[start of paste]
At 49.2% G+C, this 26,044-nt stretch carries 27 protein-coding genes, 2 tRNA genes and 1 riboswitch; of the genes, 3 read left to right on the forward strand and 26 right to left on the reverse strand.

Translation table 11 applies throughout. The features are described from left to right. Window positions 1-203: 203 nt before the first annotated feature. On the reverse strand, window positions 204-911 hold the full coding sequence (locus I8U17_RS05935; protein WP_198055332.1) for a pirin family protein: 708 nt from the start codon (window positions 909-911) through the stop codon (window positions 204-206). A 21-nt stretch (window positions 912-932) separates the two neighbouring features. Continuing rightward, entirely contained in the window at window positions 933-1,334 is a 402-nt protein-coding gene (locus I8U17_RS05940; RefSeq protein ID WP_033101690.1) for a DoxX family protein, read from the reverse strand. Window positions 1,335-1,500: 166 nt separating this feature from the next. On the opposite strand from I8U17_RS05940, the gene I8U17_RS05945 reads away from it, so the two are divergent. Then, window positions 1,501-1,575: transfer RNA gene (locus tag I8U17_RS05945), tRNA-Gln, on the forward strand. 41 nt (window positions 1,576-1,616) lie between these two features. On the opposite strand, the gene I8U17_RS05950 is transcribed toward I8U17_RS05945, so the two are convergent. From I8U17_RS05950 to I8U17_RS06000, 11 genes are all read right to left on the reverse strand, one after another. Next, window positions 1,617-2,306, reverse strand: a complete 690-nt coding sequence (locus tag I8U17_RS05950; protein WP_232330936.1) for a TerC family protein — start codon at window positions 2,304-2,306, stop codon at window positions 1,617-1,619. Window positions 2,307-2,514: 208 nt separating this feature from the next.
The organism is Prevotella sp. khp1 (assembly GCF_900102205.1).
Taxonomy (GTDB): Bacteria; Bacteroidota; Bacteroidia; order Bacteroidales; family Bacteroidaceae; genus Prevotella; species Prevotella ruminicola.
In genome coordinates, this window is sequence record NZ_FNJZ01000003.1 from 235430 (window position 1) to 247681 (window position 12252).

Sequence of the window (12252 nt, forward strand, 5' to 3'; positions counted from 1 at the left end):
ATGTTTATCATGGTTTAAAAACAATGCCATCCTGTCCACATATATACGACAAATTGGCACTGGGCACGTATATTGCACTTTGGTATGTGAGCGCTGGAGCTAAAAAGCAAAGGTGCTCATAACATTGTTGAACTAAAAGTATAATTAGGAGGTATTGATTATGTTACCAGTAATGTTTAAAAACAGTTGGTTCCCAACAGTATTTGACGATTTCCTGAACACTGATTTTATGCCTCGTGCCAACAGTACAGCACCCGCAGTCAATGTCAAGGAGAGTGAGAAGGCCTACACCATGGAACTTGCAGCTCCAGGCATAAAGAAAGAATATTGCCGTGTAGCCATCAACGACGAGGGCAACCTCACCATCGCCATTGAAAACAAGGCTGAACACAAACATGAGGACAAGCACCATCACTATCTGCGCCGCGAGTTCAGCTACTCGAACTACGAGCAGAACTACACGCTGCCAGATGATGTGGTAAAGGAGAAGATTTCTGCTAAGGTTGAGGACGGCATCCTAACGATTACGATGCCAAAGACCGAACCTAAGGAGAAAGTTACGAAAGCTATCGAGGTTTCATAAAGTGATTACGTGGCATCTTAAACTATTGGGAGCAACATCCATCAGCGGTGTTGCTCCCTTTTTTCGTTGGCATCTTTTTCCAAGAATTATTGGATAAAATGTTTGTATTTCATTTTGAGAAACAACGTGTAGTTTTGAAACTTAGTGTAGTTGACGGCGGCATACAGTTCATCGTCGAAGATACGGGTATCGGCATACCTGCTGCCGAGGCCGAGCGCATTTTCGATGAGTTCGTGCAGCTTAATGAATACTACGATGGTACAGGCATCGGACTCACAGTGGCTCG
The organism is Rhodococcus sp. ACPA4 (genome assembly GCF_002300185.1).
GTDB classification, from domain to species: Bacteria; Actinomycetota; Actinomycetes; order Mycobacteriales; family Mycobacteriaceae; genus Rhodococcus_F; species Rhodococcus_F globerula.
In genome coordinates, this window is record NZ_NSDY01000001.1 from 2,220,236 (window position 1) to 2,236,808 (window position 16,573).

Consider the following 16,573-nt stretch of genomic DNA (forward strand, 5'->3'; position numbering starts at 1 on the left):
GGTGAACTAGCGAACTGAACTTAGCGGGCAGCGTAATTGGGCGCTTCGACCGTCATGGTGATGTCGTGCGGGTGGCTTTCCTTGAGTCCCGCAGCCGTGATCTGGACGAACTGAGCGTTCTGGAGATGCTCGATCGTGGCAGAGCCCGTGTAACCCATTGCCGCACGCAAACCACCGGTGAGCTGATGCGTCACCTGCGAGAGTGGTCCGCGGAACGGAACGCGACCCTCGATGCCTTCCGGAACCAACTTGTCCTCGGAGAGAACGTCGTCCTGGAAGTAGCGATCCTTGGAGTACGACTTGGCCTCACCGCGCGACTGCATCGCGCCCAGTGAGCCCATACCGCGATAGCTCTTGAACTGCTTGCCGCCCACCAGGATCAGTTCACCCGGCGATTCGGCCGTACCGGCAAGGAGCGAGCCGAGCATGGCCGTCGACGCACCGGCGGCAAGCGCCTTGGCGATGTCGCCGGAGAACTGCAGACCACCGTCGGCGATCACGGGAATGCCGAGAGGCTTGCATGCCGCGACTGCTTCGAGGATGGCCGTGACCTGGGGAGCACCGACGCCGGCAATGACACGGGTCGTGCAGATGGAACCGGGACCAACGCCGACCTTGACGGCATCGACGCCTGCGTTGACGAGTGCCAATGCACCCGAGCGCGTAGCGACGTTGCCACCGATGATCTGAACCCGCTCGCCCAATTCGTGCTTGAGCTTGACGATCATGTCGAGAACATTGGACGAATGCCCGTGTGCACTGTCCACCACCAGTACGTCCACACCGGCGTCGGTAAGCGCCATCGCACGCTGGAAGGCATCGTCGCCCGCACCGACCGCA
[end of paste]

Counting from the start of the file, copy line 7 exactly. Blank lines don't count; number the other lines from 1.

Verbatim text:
ATGTTTATCATGGTTTAAAAACAATGCCATCCTGTCCACATATATACGACAAATTGGCACTGGGCACGTATATTGCACTTTGGTATGTGAGCGCTGGAGCTAAAAAGCAAAGGTGCTCATAACATTGTTGAACTAAAAGTATAATTAGGAGGTATTGATTATGTTACCAGTAATGTTTAAAAACAGTTGGTTCCCAACAGTATTTGACGATTTCCTGAACACTGATTTTATGCCTCGTGCCAACAGTACAGCACCCGCAGTCAATGTCAAGGAGAGTGAGAAGGCCTACACCATGGAACTTGCAGCTCCAGGCATAAAGAAAGAATATTGCCGTGTAGCCATCAACGACGAGGGCAACCTCACCATCGCCATTGAAAACAAGGCTGAACACAAACATGAGGACAAGCACCATCACTATCTGCGCCGCGAGTTCAGCTACTCGAACTACGAGCAGAACTACACGCTGCCAGATGATGTGGTAAAGGAGAAGATTTCTGCTAAGGTTGAGGACGGCATCCTAACGATTACGATGCCAAAGACCGAACCTAAGGAGAAAGTTACGAAAGCTATCGAGGTTTCATAAAGTGATTACGTGGCATCTTAAACTATTGGGAGCAACATCCATCAGCGGTGTTGCTCCCTTTTTTCGTTGGCATCTTTTTCCAAGAATTATTGGATAAAATGTTTGTATTTCATTTTGAGAAACAACGTGTAGTTTTGAAACTTAGTGTAGTTGACGGCGGCATACAGTTCATCGTCGAAGATACGGGTATCGGCATACCTGCTGCCGAGGCCGAGCGCATTTTCGATGAGTTCGTGCAGCTTAATGAATACTACGATGGTACAGGCATCGGACTCACAGTGGCTCG